Remote towers are a key topic in the ATM industry with deployments being publicised for all of the good they bring to ANSPs. It is important to not forget the human side of these deployments and that they sometimes result in employment reductions. There is a discussion in Scotland that currently brings this side of remote tower deployment to light.
ETF condemns the most recent intentions of the company Highlands and Islands Airports Limited (HIAL) – operating 11 airports in Scottish Highlands, the Northern Isles and the Western Isles – of reducing the current level of the air traffic control services at six airports in Highlands and Islands and further centralizing them remotely. In a letter addressed to the minister for Transport in Scotland, Mr. Graeme Dey MSP, ETF points out that such a decision would strongly disrupt the local rural communities in the North- Western part of Scotland, not just through the loss of highly skilled jobs, but also by potentially losing essential services – such as medical flights – due to the vulnerability of remote tower technology.
ETF considers the Government of Scotland should give up on implementing such a decision and is asking Scottish Minister for transport to look beyond the cost efficiency and profit figures of HIAL and focus mostly on the long-term negative consequences of such a decision for its citizens, workers and broader society in the Highlands and Islands. The document underlines that the authorities from Edinburgh should not forget even for a second that the safety and the economic development of these communities should come first, especially because they depend on aviation for having assured basic services, it is underlined in the letter ETF sent to the minister for Transport in Scotland.
The Secretary General of ETF, Livia Spera – who signs the letter addressed to the Scottish authorities – underlines that without having a clear assessment of the socio-economic effects of such a decision, removing the current in-person services will greatly affect the livelihoods of these communities in the North-West of Scotland, as the airports play a key role for their own existence.
Secretary General of ETF, Livia Spera stated ’’Airports provide significant indirect employment in local communities, and the same can be said for ATC towers. This includes indirect jobs providing maintenance and services to the tower, from engineering to cleaning, all will be affected by this decision. Scotland is not the first nation to implement remote towers in remote communities. (…) In the UK, there is only one tower now operated remotely, and that is in London City airport, located in the middle of one of the largest cities in Europe. It is operated from one of the largest ATM operations centers in Europe in Swanwick, and all the infrastructure associated with both the location of the airport, and the controllers, provides a certain level of institutional support(…) Given the infancy of the technology, we find it difficult to assure these communities that that service can be provided in the event of bad weather, infrastructural damage or cyber-attack.’’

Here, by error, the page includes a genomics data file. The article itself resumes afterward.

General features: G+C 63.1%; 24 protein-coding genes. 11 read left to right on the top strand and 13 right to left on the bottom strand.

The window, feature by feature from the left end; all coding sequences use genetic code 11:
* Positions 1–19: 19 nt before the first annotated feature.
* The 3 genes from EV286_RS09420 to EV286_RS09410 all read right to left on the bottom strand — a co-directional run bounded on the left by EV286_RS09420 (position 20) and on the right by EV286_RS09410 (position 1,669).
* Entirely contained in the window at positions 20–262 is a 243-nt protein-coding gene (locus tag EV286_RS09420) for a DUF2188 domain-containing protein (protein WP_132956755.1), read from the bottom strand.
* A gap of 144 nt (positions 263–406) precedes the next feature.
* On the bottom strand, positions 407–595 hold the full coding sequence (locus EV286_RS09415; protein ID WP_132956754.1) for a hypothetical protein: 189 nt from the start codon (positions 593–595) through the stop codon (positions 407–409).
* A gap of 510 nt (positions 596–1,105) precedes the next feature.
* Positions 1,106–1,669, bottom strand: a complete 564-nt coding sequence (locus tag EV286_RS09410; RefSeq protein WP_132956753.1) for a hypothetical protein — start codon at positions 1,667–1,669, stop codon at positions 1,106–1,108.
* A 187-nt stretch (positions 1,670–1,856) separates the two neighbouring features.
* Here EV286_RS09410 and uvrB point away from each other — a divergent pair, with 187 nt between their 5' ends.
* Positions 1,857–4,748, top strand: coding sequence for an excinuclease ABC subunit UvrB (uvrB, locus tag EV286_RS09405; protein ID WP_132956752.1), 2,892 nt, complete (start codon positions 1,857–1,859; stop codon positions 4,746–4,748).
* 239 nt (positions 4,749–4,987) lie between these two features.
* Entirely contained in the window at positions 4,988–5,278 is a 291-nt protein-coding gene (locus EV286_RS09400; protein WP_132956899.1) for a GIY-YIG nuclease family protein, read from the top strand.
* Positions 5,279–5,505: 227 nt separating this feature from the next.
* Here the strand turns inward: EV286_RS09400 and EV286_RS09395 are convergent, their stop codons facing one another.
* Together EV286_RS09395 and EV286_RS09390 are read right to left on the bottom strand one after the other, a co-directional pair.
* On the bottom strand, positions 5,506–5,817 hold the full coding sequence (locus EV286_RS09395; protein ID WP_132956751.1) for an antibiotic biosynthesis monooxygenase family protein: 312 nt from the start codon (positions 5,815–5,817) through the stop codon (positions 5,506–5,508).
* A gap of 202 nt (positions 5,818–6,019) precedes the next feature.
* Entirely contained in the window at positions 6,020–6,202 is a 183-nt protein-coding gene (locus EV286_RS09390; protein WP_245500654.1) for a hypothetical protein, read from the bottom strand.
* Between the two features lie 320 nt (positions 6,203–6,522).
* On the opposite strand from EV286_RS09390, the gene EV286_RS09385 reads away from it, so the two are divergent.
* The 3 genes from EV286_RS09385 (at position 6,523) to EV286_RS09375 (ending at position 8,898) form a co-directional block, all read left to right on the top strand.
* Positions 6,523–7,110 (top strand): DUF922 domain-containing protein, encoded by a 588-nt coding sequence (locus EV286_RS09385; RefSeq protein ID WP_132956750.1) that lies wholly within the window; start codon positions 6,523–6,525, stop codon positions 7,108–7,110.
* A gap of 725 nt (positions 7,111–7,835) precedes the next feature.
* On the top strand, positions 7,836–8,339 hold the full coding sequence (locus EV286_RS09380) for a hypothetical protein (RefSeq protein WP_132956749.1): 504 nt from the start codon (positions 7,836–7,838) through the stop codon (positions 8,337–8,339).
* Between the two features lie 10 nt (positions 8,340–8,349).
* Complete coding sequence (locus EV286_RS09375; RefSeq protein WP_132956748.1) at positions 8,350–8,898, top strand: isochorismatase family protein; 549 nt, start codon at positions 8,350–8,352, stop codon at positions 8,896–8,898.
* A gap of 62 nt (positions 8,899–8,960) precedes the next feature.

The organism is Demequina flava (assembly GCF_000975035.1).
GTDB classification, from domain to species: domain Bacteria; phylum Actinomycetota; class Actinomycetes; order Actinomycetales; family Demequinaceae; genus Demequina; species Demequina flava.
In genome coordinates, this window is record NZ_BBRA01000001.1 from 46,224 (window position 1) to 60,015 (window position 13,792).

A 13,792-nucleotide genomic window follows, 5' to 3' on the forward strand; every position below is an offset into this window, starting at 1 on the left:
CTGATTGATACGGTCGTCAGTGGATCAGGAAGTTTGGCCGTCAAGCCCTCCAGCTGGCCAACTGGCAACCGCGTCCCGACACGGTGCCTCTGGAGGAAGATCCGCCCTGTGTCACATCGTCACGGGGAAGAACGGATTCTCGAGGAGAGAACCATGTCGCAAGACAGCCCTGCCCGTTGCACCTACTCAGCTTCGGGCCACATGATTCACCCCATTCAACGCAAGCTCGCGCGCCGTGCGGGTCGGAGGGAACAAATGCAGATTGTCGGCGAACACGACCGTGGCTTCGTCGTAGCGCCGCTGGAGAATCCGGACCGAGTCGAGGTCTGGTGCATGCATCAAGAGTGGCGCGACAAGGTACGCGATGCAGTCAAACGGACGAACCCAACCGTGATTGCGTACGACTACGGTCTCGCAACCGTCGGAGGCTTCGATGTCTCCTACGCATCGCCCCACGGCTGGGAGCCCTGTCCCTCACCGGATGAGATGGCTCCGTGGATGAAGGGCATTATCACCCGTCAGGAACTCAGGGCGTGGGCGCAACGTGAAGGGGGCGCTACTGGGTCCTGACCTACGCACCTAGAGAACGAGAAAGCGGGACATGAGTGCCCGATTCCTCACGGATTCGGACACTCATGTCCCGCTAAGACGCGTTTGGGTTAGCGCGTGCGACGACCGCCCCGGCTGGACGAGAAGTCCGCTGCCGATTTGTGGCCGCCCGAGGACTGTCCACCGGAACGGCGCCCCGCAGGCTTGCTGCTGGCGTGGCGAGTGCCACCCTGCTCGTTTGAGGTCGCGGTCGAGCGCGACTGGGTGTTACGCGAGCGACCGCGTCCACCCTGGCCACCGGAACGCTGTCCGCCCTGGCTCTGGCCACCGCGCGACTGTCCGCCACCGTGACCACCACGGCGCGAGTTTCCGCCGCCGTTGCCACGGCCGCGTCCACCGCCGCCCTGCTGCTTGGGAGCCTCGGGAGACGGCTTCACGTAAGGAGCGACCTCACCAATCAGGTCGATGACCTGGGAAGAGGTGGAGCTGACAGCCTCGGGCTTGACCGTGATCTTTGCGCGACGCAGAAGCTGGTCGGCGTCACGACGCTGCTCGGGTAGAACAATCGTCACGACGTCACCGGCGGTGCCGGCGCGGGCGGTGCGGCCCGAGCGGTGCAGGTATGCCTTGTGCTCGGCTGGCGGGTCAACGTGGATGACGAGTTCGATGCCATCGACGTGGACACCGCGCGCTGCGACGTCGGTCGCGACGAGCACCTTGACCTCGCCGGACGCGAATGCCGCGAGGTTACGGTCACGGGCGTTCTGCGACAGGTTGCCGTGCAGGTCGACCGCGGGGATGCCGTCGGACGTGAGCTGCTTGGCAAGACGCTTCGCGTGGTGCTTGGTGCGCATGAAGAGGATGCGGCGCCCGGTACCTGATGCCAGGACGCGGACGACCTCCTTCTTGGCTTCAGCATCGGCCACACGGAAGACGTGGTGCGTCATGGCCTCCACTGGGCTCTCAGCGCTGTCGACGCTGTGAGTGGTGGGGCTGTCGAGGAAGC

As these rural communities in Highlands and Islands don’t actually have a second option or a plan B, the ETF demands imperatively the ATC services to be assured in the region without discontinuity, underlining that – contrary to the situation in London – most of the HIAL airports require access to aviation for medical purposes on a daily basis, as well as for other type of emergency services.
In the letter addressed to the minister for Transport in Scotland, Mr. Graeme DEY MSP, the ETF expresses its equal concerns regarding the downgrading of services at Benbecula and Wick airports. Based on the solid evidences from the ETF affiliates in Scotland, HIAL plans to downgrade the future functioning of these two airports to the level of an aerodrome flight information service, and thus withdrawing their ability to issue instructions to arriving and departing aircraft. ETF draws the attention of the Scottish government to the huge safety risks in implementing such a decision, reminding the authorities of the imperative need to maintain their current level of specialized air traffic services, due to the nature of both the airports and the traffic they currently serve, such as scheduled air services, ferry flights, and offshore helicopter operations, and the very specific weather conditions in this part of Europe.